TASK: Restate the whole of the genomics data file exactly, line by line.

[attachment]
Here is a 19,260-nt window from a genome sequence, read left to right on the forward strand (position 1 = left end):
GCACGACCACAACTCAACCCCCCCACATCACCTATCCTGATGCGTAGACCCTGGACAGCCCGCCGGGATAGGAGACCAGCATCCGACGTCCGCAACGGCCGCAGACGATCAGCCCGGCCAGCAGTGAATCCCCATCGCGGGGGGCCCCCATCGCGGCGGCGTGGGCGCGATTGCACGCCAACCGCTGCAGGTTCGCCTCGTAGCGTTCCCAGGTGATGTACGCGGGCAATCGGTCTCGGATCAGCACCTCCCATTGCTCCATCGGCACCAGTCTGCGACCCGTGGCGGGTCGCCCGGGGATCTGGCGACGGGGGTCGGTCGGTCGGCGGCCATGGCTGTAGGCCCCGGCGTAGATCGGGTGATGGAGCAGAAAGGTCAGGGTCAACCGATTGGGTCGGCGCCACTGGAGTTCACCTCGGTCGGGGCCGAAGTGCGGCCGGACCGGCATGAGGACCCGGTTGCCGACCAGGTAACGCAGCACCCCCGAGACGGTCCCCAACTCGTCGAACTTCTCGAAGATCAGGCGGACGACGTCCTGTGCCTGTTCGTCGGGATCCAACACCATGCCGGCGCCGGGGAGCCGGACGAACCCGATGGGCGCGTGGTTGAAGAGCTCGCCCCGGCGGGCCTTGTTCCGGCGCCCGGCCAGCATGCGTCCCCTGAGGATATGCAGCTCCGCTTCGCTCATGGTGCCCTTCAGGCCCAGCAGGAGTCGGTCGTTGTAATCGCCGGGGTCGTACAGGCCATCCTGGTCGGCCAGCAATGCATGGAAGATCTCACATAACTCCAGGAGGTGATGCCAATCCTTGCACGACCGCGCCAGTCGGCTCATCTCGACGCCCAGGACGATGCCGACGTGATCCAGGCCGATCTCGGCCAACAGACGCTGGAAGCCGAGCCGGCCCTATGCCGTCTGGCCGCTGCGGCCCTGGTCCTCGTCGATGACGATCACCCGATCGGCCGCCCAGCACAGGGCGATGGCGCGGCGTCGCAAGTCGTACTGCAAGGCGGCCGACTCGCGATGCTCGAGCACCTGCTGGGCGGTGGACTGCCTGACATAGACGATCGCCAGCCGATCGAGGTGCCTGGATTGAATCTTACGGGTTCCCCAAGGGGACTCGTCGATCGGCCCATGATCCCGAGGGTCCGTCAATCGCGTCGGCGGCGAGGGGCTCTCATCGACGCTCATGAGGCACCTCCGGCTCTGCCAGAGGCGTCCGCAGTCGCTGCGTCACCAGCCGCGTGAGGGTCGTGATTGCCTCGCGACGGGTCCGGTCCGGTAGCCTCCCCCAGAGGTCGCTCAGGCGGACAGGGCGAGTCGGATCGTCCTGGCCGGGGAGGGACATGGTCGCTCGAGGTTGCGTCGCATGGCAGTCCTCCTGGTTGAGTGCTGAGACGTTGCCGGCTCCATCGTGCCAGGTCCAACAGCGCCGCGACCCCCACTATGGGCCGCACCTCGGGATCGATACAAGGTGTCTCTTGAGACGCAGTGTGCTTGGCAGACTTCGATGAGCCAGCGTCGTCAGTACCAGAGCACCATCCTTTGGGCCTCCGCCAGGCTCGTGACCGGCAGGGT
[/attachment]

Here is a 19,260-nt window from a genome sequence, read left to right on the forward strand (position 1 = left end):
GCACGACCACAACTCAACCCCCCCACATCACCTATCCTGATGCGTAGACCCTGGACAGCCCGCCGGGATAGGAGACCAGCATCCGACGTCCGCAACGGCCGCAGACGATCAGCCCGGCCAGCAGTGAATCCCCATCGCGGGGGGCCCCCATCGCGGCGGCGTGGGCGCGATTGCACGCCAACCGCTGCAGGTTCGCCTCGTAGCGTTCCCAGGTGATGTACGCGGGCAATCGGTCTCGGATCAGCACCTCCCATTGCTCCATCGGCACCAGTCTGCGACCCGTGGCGGGTCGCCCGGGGATCTGGCGACGGGGGTCGGTCGGTCGGCGGCCATGGCTGTAGGCCCCGGCGTAGATCGGGTGATGGAGCAGAAAGGTCAGGGTCAACCGATTGGGTCGGCGCCACTGGAGTTCACCTCGGTCGGGGCCGAAGTGCGGCCGGACCGGCATGAGGACCCGGTTGCCGACCAGGTAACGCAGCACCCCCGAGACGGTCCCCAACTCGTCGAACTTCTCGAAGATCAGGCGGACGACGTCCTGTGCCTGTTCGTCGGGATCCAACACCATGCCGGCGCCGGGGAGCCGGACGAACCCGATGGGCGCGTGGTTGAAGAGCTCGCCCCGGCGGGCCTTGTTCCGGCGCCCGGCCAGCATGCGTCCCCTGAGGATATGCAGCTCCGCTTCGCTCATGGTGCCCTTCAGGCCCAGCAGGAGTCGGTCGTTGTAATCGCCGGGGTCGTACAGGCCATCCTGGTCGGCCAGCAATGCATGGAAGATCTCACATAACTCCAGGAGGTGATGCCAATCCTTGCACGACCGCGCCAGTCGGCTCATCTCGACGCCCAGGACGATGCCGACGTGATCCAGGCCGATCTCGGCCAACAGACGCTGGAAGCCGAGCCGGCCCTATGCCGTCTGGCCGCTGCGGCCCTGGTCCTCGTCGATGACGATCACCCGATCGGCCGCCCAGCACAGGGCGATGGCGCGGCGTCGCAAGTCGTACTGCAAGGCGGCCGACTCGCGATGCTCGAGCACCTGCTGGGCGGTGGACTGCCTGACATAGACGATCGCCAGCCGATCGAGGTGCCTGGATTGAATCTTACGGGTTCCCCAAGGGGACTCGTCGATCGGCCCATGATCCCGAGGGTCCGTCAATCGCGTCGGCGGCGAGGGGCTCTCATCGACGCTCATGAGGCACCTCCGGCTCTGCCAGAGGCGTCCGCAGTCGCTGCGTCACCAGCCGCGTGAGGGTCGTGATTGCCTCGCGACGGGTCCGGTCCGGTAGCCTCCCCCAGAGGTCGCTCAGGCGGACAGGGCGAGTCGGATCGTCCTGGCCGGGGAGGGACATGGTCGCTCGAGGTTGCGTCGCATGGCAGTCCTCCTGGTTGAGTGCTGAGACGTTGCCGGCTCCATCGTGCCAGGTCCAACAGCGCCGCGACCCCCACTATGGGCCGCACCTCGGGATCGATACAAGGTGTCTCTTGAGACGCAGTGTGCTTGGCAGACTTCGATGAGCCAGCGTCGTCAGTACCAGAGCACCATCCTTTGGGCCTCCGCCAGGCTCGTGACCGGCAGGGT